Published: Thursday, 28th January 2016
Infrastructure consultation launched. Sargeant approves national developments decisions process. RTPI critiques CIL regime. Post-war public art works listed. And more stories...
Infrastructure consultation launched
A wide-ranging coalition of business, industry, academic and environmental bodies and leaders has launched a consultation on the UK’s infrastructure needs.
This exercise – dubbed a ‘national needs assessment’ – is being chaired by Sir John Armitt, president of the Institution of Civil Engineers (ICE) and a National Infrastructure Commissioner.
The needs assessment will be based on evidence gathered during the nationwide consultation which kicked off this week, as well as evidence hearings, research being undertaken by the Infrastructure Transitions Research Consortium.
It will take into account factors such as climate change, population growth and technological ‘game changers’. It will also review different options for meeting the UK’s needs, considering affordability, public acceptability and environmental obligations.
A report will be published in October 2016 setting out a vision for UK infrastructure up to 2050 and an action plan for Government and others. The assessment will feed into the work being undertaken by the recently established National Infrastructure Commission.
As well as the ICE, the coalition includes the CBI, Green Alliance, KPMG, London First, the National Grid, Pinsent Masons, the Scottish Council for Development and Industry, Thames Water, Transport for Greater Manchester, University of Cambridge and University of Oxford.
Sargeant approves national developments decisions process
Carl Sargeant AM, Minister for Natural Resources, has approved the introduction of a series of changes to planning legislation in Wales. The Minister signed Commencement Order 3 for the Planning (Wales) Act 2015, which brings into force a series of powers relating to the determining of planning applications and appeals, as well as making a series of items of subordinate legislation, setting out details for implementation of the 2015 Act’s powers and designed to streamline the planning application process. The new powers and changes to existing legislation, which will come into force in March, include:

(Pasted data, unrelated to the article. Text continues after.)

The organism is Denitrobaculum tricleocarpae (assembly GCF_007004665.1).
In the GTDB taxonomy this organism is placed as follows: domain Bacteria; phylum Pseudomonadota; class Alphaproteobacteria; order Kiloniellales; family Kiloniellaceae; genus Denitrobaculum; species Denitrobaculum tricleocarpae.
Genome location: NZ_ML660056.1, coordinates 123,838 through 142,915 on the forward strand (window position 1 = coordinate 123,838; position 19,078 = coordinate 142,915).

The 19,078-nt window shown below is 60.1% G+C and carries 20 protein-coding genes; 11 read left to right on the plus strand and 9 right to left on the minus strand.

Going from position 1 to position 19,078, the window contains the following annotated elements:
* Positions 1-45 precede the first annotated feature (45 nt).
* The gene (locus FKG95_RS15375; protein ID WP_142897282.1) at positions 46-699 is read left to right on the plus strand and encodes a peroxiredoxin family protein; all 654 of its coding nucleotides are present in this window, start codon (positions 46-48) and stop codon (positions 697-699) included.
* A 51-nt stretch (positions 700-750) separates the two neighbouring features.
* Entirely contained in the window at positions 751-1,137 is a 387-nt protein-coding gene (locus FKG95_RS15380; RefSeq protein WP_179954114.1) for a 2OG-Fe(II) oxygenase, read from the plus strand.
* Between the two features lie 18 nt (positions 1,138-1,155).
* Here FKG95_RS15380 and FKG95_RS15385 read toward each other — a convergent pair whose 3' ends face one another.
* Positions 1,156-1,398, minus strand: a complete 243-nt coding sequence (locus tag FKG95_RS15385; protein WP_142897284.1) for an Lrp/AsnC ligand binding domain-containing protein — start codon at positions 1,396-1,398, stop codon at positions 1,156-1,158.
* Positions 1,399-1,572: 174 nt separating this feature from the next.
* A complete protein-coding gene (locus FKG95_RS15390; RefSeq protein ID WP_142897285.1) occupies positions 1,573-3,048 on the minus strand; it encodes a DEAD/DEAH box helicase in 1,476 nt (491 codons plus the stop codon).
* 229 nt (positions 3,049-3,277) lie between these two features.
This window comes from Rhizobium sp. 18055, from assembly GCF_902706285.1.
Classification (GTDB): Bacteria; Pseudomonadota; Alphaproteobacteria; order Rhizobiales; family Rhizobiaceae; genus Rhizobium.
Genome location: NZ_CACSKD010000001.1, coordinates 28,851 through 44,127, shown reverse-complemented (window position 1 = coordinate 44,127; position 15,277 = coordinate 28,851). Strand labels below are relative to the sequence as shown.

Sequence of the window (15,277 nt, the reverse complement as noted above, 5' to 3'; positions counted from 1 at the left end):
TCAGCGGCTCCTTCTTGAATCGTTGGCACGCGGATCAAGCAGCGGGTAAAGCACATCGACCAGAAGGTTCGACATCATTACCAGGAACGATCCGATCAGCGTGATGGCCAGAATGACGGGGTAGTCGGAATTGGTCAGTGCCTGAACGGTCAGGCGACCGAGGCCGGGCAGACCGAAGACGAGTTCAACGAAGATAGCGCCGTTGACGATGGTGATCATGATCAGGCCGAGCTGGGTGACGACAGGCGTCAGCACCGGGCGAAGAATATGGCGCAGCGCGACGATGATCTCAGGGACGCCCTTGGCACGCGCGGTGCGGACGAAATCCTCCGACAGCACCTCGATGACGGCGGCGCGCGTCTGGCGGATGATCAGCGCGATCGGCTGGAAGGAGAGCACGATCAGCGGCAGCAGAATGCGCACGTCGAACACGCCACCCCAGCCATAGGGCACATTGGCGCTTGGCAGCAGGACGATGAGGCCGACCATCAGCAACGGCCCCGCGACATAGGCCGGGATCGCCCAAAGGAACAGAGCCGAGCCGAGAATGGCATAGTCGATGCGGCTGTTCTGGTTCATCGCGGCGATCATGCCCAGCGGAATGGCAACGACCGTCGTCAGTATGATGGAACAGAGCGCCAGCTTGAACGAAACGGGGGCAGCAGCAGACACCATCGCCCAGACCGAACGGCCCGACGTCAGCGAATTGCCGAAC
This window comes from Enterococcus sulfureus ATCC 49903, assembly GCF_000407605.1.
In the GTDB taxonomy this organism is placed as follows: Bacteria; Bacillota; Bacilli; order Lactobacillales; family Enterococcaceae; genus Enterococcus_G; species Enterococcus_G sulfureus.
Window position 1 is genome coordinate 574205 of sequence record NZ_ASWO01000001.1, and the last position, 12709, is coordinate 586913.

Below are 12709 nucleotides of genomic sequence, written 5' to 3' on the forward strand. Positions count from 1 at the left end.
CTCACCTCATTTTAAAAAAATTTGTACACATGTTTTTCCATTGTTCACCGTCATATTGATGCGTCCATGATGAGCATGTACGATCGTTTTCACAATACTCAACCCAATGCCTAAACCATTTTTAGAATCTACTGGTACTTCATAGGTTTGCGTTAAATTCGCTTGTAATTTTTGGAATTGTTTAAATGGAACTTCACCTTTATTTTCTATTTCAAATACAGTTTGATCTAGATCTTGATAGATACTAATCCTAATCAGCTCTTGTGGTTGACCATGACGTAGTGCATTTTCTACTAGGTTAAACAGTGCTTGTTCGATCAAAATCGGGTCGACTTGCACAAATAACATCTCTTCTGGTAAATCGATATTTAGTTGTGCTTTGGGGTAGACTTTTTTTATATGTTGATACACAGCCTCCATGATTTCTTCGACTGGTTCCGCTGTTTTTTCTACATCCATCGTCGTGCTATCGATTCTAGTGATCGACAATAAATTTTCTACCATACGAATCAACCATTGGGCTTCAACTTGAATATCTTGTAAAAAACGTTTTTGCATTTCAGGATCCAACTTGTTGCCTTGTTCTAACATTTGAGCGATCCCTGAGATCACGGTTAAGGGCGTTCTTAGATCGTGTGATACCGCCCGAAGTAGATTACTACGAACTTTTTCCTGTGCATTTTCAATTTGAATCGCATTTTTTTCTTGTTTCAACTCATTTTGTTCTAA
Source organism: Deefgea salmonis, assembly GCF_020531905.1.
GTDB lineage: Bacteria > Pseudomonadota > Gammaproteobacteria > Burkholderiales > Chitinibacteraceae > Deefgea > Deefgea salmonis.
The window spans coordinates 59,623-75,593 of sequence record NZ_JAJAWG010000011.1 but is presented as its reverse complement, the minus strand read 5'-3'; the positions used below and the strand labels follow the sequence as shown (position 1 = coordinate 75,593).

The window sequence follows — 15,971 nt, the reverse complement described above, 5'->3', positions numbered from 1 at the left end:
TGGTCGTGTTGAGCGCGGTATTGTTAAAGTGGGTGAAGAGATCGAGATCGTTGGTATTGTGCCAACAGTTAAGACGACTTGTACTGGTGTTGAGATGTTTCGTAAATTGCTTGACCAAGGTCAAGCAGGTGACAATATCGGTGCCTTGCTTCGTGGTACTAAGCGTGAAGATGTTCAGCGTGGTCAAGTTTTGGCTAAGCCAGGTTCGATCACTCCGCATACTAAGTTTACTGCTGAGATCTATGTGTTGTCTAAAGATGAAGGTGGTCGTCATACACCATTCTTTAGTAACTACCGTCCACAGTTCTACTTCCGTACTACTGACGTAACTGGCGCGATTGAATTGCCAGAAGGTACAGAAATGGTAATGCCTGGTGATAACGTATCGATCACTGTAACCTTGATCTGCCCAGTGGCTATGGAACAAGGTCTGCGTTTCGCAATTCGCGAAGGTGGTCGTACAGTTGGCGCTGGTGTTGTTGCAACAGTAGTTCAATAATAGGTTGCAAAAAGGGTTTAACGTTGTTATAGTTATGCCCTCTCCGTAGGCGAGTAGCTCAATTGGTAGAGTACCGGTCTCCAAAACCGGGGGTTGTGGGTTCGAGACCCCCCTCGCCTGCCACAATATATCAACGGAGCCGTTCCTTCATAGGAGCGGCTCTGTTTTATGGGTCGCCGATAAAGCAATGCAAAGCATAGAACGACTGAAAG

- A “Developments of National Significance” tier of major planning application, to be determined by the Welsh Ministers, will be introduced
- A statutory pre-application advice service with a national fee structure, to be provided by Welsh planning authorities, will be introduced
- From August, any submission of a planning application for major development must have undertaken pre-application community consultation in order to be valid
- Changes will be made to validation procedures, including the introduction of a non-validation appeal process
- Statutory consultees will have a duty to respond to pre-application consultations within 21 days and to report on their performance
- Requirements for Design and Access Statements to accompany applications will be revised to apply primarily to applications for major development
For more details on implementation of the Planning (Wales) Act 2015, including a timetable for further changes, visit the Welsh Government’s website. The relevant statutory instruments are expected to be laid for consideration by the National Assembly for Wales within the week. Application forms for Developments of National Significance will be available on the Planning Portal, in due course.
RTPI critiques CIL regime
The Royal Town Planning Institute has highlighted significant variations in the way the Community Infrastructure Levy is implemented in its response to the Government‘s consultation on the regime.
The Institute urged “more coordination and transparency in councils’ infrastructure delivery plans as well as in applicant viability assessments to make it less possible for private owners to claim that the financial burden of the levy is making development, in many cases affordable housing, ‘unviable’”.
The RTPI also drew attention to the disparity in CIL adoption across the country with land values acting as the main determinant.
It added that councils in places with depressed land values like rural areas do not often find CIL viable, with many councils relying on S106 agreements.
But the RTPI argued that the Government’s recent restriction that limits the number of S106 agreements on one site to no more than five was hampering councils’ ability to deliver the infrastructure and supporting amenities communities need.
Post-war public art works listed
An Antony Gormley sculpture has been given Grade II protected status – his first to be listed. It is one of 41 pieces of post-war public art in England newly protected by the Department for Culture, Media and Sport on the advice of Historic England.
The list also includes three works by Barbara Hepworth and one by Henry Moore, opposite Parliament in London. The works newly listed depict a range of themes from the power of electricity to the women’s peace movement in Northern Ireland.